TORONTO, January 19 - Harness racing driver Doug McNair has been off to a flying start in 2017 and Thursday night he continued his hot streak by sweeping round one of the Blizzard Series at Woodbine Racetrack. McNair guided Stonebridge Pearl and Senseless Beauty to victories to take both $17,000 first leg divisions of the Blizzard for three and four-year-old pacing fillies and mares. The first division of the evening saw all the attention go towards Niagara Series winner Jimbelina, but the heavy-favourite just couldn't go all the way over the "off-track". Sent to the front from post-ten by driver Sylvain Filion, Jimbelina cut out fractions of :27.1, :57 and 1:25.2. However, Stonebridge Pearl and McNair stalked the leader's every move from the pocket and were able to pounce in the lane. Stonebridge Pearl powered by Jimbelina in deep stretch to win by half a length in a career-best 1:55. Sparkle finished third, while Franschoek was fourth. A four-year-old daughter of Mach Three, Stonebridge Pearl made her first start of the New Year a winning effort Thursday after winning just once in 21 appearances in 2016. Owned by Mark Ford and trained locally by Gregg McNair, Stonebridge Pearl banked $26,100 last season and her Blizzard opening leg victory now gives her three career wins and a bankroll of $69,880. She paid $22 to win. Stonebridge Pearl The second division saw McNair once again crossing the wire first, but this time he did it with the public's choice. Senseless Beauty was pointed directly to the front right from the beginning by McNair and was able to clear Collective Wisdom for the lead just after the opening-quarter of :28. After posting middle-fractions of :57.1 and 1:27, Senseless Beauty was tested in the lane by Collective Wisdom from the two-hole, but the favourite was able to turn aside the challenger and score a two-length victory in 1:55.4. Kloof Street turned in a strong final-quarter to come all the way from ninth and last to finish second just ahead of Collective Wisdom. Xelene Bayama finished fourth. A four-year-old daughter of Vintage Master, Senseless Beauty was making just the fourth start of her career Thursday. The Tony O'Sullivan trainee raced twice as a rookie in August of 2015, but didn't make another start until last month. Owned by Let It Ride Stables Inc. and Dana Parham, Senseless Beauty has now won back to back starts at Woodbine and is on a three-race win streak after finishing second in her career debut. Thursday's victory increases her career earnings to $24,500. She paid $4.40 to win. Senseless Beauty Round two of the Blizzard Series will take place next Friday (January 26). Three and four-year-old pacing fillies and mares, who were non-winners of two-races or $30,000 lifetime as of October 31, 2016, were eligible to the Blizzard. Live racing continues Friday night at Woodbine with round one of the Snowshoe Series for three and four-year-old pacers headlining the 11-race card. Post time is 7:30 p.m. Mark McKelvie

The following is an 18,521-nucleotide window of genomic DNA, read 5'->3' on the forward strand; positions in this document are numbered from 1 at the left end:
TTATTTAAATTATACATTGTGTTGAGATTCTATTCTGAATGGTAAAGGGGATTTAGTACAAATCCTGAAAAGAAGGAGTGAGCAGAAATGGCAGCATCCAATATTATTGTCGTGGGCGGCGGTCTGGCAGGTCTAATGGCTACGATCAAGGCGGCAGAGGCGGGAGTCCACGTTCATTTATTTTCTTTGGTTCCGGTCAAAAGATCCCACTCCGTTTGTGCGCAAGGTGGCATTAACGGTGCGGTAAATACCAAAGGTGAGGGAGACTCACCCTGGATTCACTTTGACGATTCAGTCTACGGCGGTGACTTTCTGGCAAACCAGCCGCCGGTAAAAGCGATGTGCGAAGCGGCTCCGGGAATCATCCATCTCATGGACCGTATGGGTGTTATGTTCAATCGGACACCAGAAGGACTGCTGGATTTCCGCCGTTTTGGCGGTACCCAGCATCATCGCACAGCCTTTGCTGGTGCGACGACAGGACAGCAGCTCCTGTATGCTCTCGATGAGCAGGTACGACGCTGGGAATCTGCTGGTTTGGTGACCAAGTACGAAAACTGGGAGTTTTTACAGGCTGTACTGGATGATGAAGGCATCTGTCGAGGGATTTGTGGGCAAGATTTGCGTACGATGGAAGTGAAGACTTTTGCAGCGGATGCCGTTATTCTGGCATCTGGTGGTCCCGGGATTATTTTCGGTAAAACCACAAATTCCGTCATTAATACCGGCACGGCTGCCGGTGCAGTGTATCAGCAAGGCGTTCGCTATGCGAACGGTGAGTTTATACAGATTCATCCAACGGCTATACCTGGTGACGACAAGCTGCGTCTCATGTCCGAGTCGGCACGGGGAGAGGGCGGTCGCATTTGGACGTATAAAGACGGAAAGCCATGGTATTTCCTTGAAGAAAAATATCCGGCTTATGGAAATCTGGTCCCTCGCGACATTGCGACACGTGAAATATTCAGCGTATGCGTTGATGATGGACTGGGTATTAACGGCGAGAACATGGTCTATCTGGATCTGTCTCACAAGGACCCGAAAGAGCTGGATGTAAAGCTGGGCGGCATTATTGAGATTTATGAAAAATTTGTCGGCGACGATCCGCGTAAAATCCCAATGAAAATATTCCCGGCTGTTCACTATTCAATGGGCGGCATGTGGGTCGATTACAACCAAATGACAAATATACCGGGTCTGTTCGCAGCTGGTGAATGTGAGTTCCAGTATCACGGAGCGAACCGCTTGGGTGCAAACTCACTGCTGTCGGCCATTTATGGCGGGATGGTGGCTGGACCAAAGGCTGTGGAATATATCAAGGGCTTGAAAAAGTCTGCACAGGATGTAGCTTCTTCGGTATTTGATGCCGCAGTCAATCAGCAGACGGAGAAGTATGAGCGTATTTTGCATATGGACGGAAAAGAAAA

LEBANON, OH. – The 2017 North America Driver's Challenge champion is Doug McNair, who traveled to Miami Valley Raceway from the Toronto area to compete with 29 other top reinsmen from throughout the United States and Canada over three harness racing matinee cards.  On the strength of two championship day triumphs, one second and a pair of show finishes over his eight drives, the 27-year-old narrowly defeated Sam Widger, who finished second with 120 points, Tyler Smith 92, and Tony Hall and Jonathan Roberts who tied for fourth with 74 points each.  McNair scored with Mintiliscious (1:59.4, $3.20) in the first challenge race of the day, over a track rated sloppy.  He also reached the finish line first with Fox Valley Valdez (1:59, $6.80) in the third contest event.  Widger’s two victories came back-to-back in the fifth and sixth challenge races with Mike’s Hope (1:58, $12.00) and Delight Fashion (1:57.3, $23.60).    Others to score on Tuesday afternoon were Tony Hall behind Winchester (2:00.4, $13.60), Marcus Miller with Full Of Sand (1:57.1, $5.80), Jonathan Roberts behind Sweet Colt Of Mine (1:58.1, $44.60) and Jason Brewer, who was sitting in for John DeLong who withdrew from the contest, with Likeafireballshot (1:56.2, $8.60). McNair receives $10,000 as the winner’s share of the North American Drivers Challenge.  Widger receives $5000, Smith $3000, Hall and Roberts $1750 each, Tharps $1250, Miller $1000 and Tetrick $750. Gregg Keidel